The climate crisis is increasing violence against children

There is mounting evidence that climate impacts are exacerbating the risk of the many forms of violence that children face across many different contexts, threatening to undo hard-won progress.

A growing number of reports describe increased violence against children in and following fast and slow-onset climate disasters and humanitarian settings; in contexts of population displacement and migration, food scarcity and conflict, driving up levels of child labour, child marriage and FGM, parental violence, wider gender-based violence and emotional harm, among others.

The impacts last a lifetime, impair children’s resilience and ability to adapt to climate change, and undermine all other investments in their protection, health, education, wellbeing and livelihoods.

Read more about the ways that climate impacts are increasing violence against children in different contexts.

More can and must urgently be done to identify links between these two defining and universal issues, informing a comprehensive and coordinated approach to simultaneously prevent and respond to the dual threats of climate change and violence against children.

Turquoise line-01Sexual, domestic and family violence is especially high when families have lost everything and are forced to live in emergency accommodation.[6] Adolescent girls report high levels of sexual harassment and abuse in the aftermath of disasters, enabled by overcrowding in shelters, and lack of privacy, lighting and separate facilities for women and girls.[7] In this context families may be forced to make desperate decisions with long term negative impacts on children, such as withdrawing them from school so they can work or arranging an early marriage.[8]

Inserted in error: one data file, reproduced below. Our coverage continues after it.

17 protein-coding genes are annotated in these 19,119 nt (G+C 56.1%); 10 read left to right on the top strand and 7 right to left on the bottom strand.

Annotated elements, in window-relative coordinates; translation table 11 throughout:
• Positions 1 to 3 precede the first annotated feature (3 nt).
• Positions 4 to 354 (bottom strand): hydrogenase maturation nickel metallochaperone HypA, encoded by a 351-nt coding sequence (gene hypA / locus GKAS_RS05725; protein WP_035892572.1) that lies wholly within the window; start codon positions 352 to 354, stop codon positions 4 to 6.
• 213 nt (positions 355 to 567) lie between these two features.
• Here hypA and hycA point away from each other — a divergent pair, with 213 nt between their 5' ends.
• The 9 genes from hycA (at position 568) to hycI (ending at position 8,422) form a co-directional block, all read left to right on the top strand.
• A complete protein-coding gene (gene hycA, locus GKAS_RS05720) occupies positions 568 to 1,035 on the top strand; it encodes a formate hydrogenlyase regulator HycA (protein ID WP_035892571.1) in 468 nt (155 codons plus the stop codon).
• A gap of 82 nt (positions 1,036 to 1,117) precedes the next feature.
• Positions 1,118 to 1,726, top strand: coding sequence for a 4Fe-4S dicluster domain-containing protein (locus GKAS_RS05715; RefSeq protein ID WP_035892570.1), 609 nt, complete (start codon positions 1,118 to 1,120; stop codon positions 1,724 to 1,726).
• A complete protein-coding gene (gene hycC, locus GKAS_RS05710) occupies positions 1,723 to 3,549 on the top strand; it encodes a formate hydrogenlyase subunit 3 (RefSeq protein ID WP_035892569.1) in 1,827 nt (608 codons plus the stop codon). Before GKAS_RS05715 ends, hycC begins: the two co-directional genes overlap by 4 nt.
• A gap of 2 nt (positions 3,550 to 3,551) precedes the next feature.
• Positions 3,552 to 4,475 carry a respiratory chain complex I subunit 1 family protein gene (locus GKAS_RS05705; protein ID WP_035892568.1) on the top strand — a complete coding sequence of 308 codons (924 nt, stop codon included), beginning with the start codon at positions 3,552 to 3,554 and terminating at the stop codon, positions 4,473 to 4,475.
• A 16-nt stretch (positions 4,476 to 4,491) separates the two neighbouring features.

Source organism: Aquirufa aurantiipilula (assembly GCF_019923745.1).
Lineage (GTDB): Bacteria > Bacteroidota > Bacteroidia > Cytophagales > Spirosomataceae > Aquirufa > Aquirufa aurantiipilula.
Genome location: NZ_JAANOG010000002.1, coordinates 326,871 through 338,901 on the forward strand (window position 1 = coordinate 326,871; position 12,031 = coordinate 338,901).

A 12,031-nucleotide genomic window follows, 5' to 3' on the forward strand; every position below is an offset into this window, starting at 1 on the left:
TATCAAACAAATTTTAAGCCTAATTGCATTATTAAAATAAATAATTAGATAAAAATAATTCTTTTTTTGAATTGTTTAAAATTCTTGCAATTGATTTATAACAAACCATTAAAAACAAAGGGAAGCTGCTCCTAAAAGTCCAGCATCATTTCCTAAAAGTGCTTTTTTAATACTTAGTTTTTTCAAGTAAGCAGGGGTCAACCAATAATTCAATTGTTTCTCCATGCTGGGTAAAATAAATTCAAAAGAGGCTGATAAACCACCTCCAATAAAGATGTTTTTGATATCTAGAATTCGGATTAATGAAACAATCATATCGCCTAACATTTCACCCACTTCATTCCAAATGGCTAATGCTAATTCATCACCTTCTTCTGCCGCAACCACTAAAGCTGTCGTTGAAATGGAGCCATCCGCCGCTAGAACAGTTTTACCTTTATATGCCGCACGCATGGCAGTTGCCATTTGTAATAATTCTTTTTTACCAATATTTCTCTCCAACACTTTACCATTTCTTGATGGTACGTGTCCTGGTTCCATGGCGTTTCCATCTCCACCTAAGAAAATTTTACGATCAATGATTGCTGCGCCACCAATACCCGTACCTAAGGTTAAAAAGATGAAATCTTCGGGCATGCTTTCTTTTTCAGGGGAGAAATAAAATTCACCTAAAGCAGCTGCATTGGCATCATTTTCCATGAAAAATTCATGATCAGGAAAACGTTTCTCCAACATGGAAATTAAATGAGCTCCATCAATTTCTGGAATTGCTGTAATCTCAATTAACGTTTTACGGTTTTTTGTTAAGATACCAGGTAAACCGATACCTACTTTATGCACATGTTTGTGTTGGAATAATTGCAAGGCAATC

Turquoise line-01In the Caribbean, 3.4 million people, including 761,000 children, were internally displaced between 2014 and 2018 by a series of catastrophic tropical cyclones - more than six times as many in the preceding five-year period. A review of the impacts found that girls were at heightened risk of dropping out of school and being forced into trafficking, marriages, sexual exploitation, and abuse.[9]

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How is the climate crisis driving violence against children?

Within any context, there are many factors that may increase or reduce children’s likelihood of neglect, mistreatment and violence. There is mounting evidence to suggest that climate change, environmental degradation and biodiversity loss may be powerful structural drivers of violence against children. Whilst the climate crisis does not appear to create new forms of violence, it does exacerbate pre-existing drivers, socioeconomic inequalities and harmful social norms. Without comprehensive and concrete action, the scale of violence against children will increase quickly.

The impacts of climate change place significant additional strains on households, and especially on the most vulnerable families. Stressors can include loss of livelihood, home, possessions, and resources; rising food prices and scarcity; increasing difficulty obtaining water; social upheaval and forced migration. These conditions push families beyond their capacity to cope and force them to make desperate decisions to survive that can have devastating impacts on children’s short- and long-term wellbeing, and significantly increasing the threat of violence children face in the home and community.